• Illustration: Forschung in der Genetik
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Human iPSCs in inherited cardiomyopathies

Recent advances in genetic technology unraveled novel disease genes for inherited cardiomyopathies. However, the cellular and molecular mechanisms leading to the disease remain poorly understood. Patient-specific model systems such as human induced pluripotent stem cells (hiPSCs) and the development of in vitro generated individual cardiomyocytes (CMs) provide new insights in the pathogenesis and may help to individualize therapeutic approaches. The effects of specific mutations within the remaining patient-specific genetic background plays an important role to understand modifying factors influencing penetrance and expressivity of disease features which are often different even between family members.

Therefore, isogenic controls generated by CRISPR-Cas9 technology are used for direct comparison of iPSC derived CMs. Other concerns such as the acceleration of maturation and the formation of sarcomeres in vitro are addressed by mechanical and electrical stimulation protocols. Our goals are focused on the characterization of pathological changes displaying clinical features of hiPSC derived CM from different cardiomyopathy patients compared to their isogenic controls.

Question: What are human induced pluripotent stem cells (hiPSCs)?
Answer: Human iPSCs are embryonic stem-like cells that have been reprogrammed from somatic cells (e.g. dermal fibroblasts) using a transfection vector and a well-defined set of embryonically expressed pluripotency factors (four `Yamanaka Factors`: OCT-4, SOX-2, Klf4, c-Myc). Similar to human embryonic stem cells (ESC), hiPSCs self-renew and can differentiate into cells of all three germ layers (endoderm, mesoderm, and ectoderm).

Question: What are inherited cardiomyopathies (CMPs)?
Answer: Inherited CMPs are diseases that affect the heart muscle leading to heart failure and sudden death. Different types of CMPs include hypertrophic CMP (HCM), dilated CMP (DCM) and arrhythmogenic (right ventricular) CMP (ACM) and even more rare subtypes.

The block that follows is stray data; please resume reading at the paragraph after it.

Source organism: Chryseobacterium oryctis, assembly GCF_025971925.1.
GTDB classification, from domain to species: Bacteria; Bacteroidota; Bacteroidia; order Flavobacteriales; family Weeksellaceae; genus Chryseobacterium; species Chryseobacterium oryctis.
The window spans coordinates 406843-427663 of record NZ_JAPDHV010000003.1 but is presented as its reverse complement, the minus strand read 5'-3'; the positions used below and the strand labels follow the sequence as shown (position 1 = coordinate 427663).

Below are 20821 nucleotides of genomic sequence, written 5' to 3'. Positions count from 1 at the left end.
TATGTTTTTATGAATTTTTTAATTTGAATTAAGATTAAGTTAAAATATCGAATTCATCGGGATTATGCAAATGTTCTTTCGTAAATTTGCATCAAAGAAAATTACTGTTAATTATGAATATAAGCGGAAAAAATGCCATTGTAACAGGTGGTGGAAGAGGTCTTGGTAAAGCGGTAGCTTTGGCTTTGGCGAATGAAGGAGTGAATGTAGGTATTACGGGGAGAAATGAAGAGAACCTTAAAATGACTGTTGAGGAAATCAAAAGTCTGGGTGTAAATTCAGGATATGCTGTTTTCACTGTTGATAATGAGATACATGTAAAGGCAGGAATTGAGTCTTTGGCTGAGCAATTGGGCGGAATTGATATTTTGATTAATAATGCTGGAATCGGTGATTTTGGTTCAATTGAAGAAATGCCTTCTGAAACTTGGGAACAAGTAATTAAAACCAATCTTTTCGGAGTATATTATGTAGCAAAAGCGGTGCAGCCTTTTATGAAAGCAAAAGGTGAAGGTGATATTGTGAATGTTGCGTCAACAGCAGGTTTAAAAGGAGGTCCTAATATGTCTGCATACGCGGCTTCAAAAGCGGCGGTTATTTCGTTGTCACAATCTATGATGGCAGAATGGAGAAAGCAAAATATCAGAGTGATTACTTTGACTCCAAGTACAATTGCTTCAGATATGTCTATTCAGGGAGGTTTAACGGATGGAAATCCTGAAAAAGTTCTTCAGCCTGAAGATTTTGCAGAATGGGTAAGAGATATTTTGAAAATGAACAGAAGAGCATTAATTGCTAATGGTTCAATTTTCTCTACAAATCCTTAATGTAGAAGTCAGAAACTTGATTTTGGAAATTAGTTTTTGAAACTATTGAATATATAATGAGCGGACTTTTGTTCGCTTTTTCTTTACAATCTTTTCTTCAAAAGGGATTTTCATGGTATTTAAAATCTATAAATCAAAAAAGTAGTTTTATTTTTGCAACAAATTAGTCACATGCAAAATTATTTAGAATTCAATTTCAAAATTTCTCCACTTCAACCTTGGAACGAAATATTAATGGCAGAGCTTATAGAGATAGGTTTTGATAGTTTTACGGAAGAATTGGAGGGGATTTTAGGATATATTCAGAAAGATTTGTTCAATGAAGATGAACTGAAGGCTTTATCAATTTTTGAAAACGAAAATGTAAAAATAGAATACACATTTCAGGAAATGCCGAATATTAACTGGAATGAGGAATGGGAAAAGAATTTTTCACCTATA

Question: What is CRISPR/Cas9 technology?
Answer: CRISPR (clustered regularly interspaced short palindromic repeats)/Cas (CRISPR-associated) system has been developed as an efficient and versatile technology for genome editing in eukaryotic cells and whole organisms. This technology can be engineered to induce Cas9-mediated double-stranded breaks (DSBs) in a sequence-specific manner. The resulting DSB will either generate nonspecific mutations knocking out a gene through the error-prone NHEJ (nonhomologous end joining) pathway, or produce specific modifications dictated by an exogenous repair template through the HDR (homology-directed repair) pathway.



Figure: Inherited cardiomyopathy patients (e.g. dilated cardiomyopathy) donate skin samples to allow us the investigation of the disease specific mutation (A). Out of the skin we are obtaining dermal fibroblasts (B) to reprogram the cells (C) into patient specific human induced pluripotent stem cells (hiPSC, D). These hiPSCs are differentiated in vitro into cardiomyocytes (heart muscle cells, CMs) to generate a 2D monolayer of contracting CMs (E) or a 3D cardiosphere model (F).



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